The rabbis and their wives may say whatever they wish in private conversations. I may not like their views, but a person is allowed to say anything in his or her own home. To the private sphere’s credit, in most cases it encourages a deeper discussion, and there is a certain chance that after the rabbis’ wives end their dubious lecture, their daughters will ask questions such as “aren’t there Jews, including religious Jews, who beat up their wives?”
The public sphere has other rules. You cannot post billboards across Israel that claim that all Ashkenazim are thieves or air ads that claim that all Russians are drunk and are the cause of car accidents. Similarly, we cannot argue that all 1.6 million Arabs living here – most of them work, raise their families, and just like us prefer to marry “one of theirs” – are serial wife-beaters overwhelmed with perverted desire for Jewish flesh. Even if someone is so hateful as to believe this, it still does not grant one the right to yell this out publicly.
It’s clear to me that some people say such things, but people tell each other terrible things all the time. They say terrible things about haredim, about Arabs, about the wealthy, about the complainants in the Katsav case, about gays, and about soccer fans. The reason these things are not publicized openly is that we have to keep living together.
One of the things that hold together a human society is the existence of basic politeness among its members. Rude people often take refuge behind the claim that “this is the truth!” in order to hint that those who do not utter it out loud are hypocrites. Telling the truth is a noble value, but I assume that even the rabbis’ wives would agree with me that zealous seculars should not be allowed to charge at religious people on the street and scream: “I ate pork yesterday! It’s really delicious!”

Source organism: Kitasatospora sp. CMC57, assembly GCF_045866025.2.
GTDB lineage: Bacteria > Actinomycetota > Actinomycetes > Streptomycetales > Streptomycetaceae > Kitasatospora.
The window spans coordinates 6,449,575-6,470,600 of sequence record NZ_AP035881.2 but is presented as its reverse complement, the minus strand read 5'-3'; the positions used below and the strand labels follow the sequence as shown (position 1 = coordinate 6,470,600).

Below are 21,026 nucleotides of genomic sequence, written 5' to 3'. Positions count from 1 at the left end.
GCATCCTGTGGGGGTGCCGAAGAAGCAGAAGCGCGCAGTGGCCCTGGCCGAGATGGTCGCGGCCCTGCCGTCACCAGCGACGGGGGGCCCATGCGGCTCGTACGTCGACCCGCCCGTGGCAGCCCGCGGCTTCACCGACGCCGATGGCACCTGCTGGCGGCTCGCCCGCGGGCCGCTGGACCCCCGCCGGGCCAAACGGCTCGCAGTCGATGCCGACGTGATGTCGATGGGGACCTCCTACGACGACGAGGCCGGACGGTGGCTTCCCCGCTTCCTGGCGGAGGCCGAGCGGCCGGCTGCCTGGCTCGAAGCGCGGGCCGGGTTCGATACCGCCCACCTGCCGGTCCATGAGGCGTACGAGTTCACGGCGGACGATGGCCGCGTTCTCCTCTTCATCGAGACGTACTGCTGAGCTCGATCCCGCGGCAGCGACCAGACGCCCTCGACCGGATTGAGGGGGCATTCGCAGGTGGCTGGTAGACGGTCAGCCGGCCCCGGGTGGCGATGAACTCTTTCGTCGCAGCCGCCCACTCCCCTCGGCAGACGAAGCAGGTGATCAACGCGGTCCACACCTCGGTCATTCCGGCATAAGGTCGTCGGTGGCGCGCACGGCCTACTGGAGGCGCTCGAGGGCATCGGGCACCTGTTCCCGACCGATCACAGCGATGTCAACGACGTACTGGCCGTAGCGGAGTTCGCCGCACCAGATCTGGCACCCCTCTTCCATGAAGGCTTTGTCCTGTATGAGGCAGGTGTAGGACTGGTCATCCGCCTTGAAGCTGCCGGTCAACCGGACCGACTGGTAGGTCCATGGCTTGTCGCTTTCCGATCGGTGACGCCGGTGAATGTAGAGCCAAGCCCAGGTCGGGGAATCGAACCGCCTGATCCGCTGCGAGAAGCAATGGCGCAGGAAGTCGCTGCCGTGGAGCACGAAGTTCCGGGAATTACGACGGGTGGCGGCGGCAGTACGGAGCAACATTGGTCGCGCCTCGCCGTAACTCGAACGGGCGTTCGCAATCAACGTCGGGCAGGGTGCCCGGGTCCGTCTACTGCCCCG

When we refrain from passing people in line who sit in a wheel chair this is not hypocrisy, just like meeting an elderly woman and not telling her that she really aged is not hypocritical. It merely marks the recognition that good manners are the glue that enables coexistence and without them we won’t be able to survive here together.
We live in an interesting era. The Internet, Facebook, synagogue pamphlets, and the plethora of TV channels and cellular networks in our lives increasingly blur the boundary between the public and private sphere. A person sits at home by the computer and the entire world crawls in, including a soccer game from Spain and a rabbinical sermon held in New York. When this person goes out he brings along his bookshelf, mailbox, and the chess game he hasn’t finished yet. Everything is intermixed and the feeling is that we’re allowed to say anything, because everyone talks all the time and nothing really matters.
Yet this is not true. The letters of the rabbis and their wives should not have been published simply because they are an insult – a grave, blunt, and needless public insult hurled at people most of whom had done nothing wrong. These letters were also an insult to anyone who thinks that Judaism represents more beautiful, nobler values than xenophobia.
So no, I would not want my daughter to marry a non-Jew. But more than that, I would not want her to marry someone who is not a human being.